Sept. 7 (Bloomberg) -- Angolan President Jose Eduardo dos Santos may step down as leader of Africa’s second-biggest oil producer before or after elections next year, a spokesman for the ruling party said.
Dos Santos, 69, may be replaced by Manuel Vicente, chairman of the state-owned oil company, Sonangol EP, said Rui Falcao de Andrade, a member of the Popular Movement for the Liberation of Angola’s political bureau.
“Any scenario is possible,” de Andrade said yesterday in a telephone interview from the capital, Luanda. “We are talking about probabilities. No formal decision by the party has been taken.”
The MPLA’s Central Committee will meet in December to lay out the party’s strategy for the 2012 elections and appoint a presidential candidate, he said, adding that “for now” dos Santos remains the party’s nominee. This is the first time the MPLA has signaled that the 32-rule of dos Santos, the second-longest in sub-Saharan Africa, may be nearing its end.
Vicente and his 45 fellow members of the MPLA’s political bureau are all possible successors to dos Santos, said de Andrade.
Mena Abrantes, a spokesman for dos Santos, didn’t answer five calls to his mobile phone seeking comment.
‘Business As Usual’
“There remains considerable uncertainty surrounding succession, whether he will indeed stand down and when,” Stephen Bailey-Smith, the London-based head of African research at Standard Bank Group Ltd, said today by phone. “The heir apparent sits within our core scenario that political power will remain within dos Santos’s inner circle. It’s business as usual.”
Economic growth in Angola, spurred by stronger oil prices and increased spending, will probably accelerate to 8 percent next year from about 5 percent this year, World Bank economist Ricardo Gazel said in an Aug. 24 interview from Maputo, Mozambique.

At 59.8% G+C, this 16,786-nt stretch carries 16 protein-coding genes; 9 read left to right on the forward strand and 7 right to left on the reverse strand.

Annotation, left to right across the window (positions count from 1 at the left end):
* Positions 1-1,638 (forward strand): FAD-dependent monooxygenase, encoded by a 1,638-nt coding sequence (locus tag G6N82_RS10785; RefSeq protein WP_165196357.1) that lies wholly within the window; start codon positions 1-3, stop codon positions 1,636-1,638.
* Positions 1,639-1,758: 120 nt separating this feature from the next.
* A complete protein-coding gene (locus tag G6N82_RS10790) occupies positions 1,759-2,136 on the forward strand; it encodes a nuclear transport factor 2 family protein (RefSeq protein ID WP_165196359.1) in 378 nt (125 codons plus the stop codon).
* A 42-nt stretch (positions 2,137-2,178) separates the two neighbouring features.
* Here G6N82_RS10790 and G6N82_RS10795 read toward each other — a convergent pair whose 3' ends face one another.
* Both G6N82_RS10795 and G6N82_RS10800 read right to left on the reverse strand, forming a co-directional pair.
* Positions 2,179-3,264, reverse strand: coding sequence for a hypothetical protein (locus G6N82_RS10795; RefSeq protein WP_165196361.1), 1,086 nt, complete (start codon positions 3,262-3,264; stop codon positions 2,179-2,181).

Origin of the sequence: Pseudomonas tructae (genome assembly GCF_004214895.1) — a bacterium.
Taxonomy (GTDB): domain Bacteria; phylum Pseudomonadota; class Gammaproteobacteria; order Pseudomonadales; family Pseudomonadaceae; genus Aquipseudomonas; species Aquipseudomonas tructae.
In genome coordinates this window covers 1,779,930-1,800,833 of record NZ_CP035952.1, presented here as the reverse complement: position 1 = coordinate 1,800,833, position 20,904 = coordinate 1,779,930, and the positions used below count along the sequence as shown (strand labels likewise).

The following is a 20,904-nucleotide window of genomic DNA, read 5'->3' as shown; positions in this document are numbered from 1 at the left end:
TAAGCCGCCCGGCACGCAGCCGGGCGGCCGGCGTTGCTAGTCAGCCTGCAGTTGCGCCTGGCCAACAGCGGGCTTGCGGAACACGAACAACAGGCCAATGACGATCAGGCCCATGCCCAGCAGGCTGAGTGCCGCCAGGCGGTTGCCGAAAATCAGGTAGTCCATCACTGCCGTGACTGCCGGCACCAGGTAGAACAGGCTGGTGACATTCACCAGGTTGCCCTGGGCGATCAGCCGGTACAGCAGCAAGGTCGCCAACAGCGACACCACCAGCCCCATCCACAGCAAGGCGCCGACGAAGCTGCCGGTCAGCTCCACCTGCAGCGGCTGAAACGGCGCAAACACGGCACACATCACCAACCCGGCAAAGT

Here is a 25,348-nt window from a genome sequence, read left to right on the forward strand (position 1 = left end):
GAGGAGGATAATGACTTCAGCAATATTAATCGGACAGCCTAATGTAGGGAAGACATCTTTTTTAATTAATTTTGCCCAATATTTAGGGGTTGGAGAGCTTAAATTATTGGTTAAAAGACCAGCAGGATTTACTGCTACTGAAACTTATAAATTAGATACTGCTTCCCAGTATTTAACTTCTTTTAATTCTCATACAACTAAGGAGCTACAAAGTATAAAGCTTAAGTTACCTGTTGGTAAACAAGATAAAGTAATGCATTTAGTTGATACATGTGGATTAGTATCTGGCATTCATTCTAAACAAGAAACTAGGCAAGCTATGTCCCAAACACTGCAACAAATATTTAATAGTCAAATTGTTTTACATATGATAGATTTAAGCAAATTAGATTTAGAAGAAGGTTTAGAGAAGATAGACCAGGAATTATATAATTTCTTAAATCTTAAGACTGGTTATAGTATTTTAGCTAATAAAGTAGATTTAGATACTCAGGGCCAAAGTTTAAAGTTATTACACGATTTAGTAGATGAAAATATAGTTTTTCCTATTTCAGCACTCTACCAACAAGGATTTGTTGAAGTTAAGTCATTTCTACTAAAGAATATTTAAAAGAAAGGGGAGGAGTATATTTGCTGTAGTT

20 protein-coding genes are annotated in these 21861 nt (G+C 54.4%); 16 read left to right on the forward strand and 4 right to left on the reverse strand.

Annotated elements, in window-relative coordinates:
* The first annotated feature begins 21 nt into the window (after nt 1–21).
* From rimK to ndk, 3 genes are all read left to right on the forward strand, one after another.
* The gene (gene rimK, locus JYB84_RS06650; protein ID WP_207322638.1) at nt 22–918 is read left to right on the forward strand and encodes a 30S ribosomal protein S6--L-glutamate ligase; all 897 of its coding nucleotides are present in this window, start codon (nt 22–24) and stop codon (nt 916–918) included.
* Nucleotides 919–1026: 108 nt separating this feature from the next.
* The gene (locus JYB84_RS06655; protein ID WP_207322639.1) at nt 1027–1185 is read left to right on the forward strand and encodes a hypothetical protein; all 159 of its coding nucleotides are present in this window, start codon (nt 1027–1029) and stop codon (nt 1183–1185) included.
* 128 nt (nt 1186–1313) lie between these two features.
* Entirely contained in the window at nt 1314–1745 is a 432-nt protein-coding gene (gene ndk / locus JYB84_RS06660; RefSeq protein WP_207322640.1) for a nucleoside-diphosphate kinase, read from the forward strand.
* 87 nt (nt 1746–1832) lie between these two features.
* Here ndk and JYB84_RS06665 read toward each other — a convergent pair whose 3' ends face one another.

Angolan weekly Novo Jornal reported on Sept. 2 that dos Santos had picked Vicente as his successor, citing an unidentified person in the party.
The Luanda-based newspaper said dos Santos will step down either before next year’s general elections or a year after the vote. Vicente will quit his job as chairman of Sonangol by November and pursue a career in politics or in the private sector, Novo Jornal cited him as saying in March.
“He doesn’t strike me as major change agent and that may be part of the appeal for dos Santos,” Philippe de Pontet, a Washington D.C.-based director of Africa for Eurasia Group, said in a telephone interview.
Little is known about Vicente’s views on issues outside the petroleum industry, which “raises some questions” about how he would try to end Angola’s reliance on oil and work on other areas of the economy that need major improvements, said de Pontet.
Oil accounts for about 50 percent of Angola’s gross domestic product, 80 percent of government revenue and more than 90 percent of export earnings, according to the World Bank economist Gazel. Angola pumped about 1.7 million barrels of crude a day in July, according to Bloomberg data.
Elections in Angola, the second since the end of an almost three-decade-long civil war in 2002, should take place in August or September next year, de Andrade said.
The MPLA, after winning elections in 2008 with more than 82 percent of the vote, rewrote the constitution, scrapping the presidential contest and allowing the head of the victorious party to become president.
Dos Santos, who has a degree in petroleum engineering from the former Soviet Union, came to power in 1979, four years into a civil war that began as Angola gained independence from Portugal in 1975.
De Andrade said recent protests against dos Santos’s rule by a “small group” of Angolan youths, the third this year, have done nothing to dent the popularity of the Angolan leader.
“There is no doubt in my mind that dos Santos remains popular,” he said. “If you ask the over five million MPLA militants if they want dos Santos to remain as president I’m sure they will say yes.”
Twenty-four youths were arrested by police on Sept. 3 during a demonstration by about 300 people against dos Santos’ government, power and water shortages and corruption, Radio Ecclesia reported on Sept 5.
“Angola is a democracy and people are free to protest,” de Andrade said. “But a few individuals think they will become heroes by throwing stones at the police. Those people should be brought to justice.”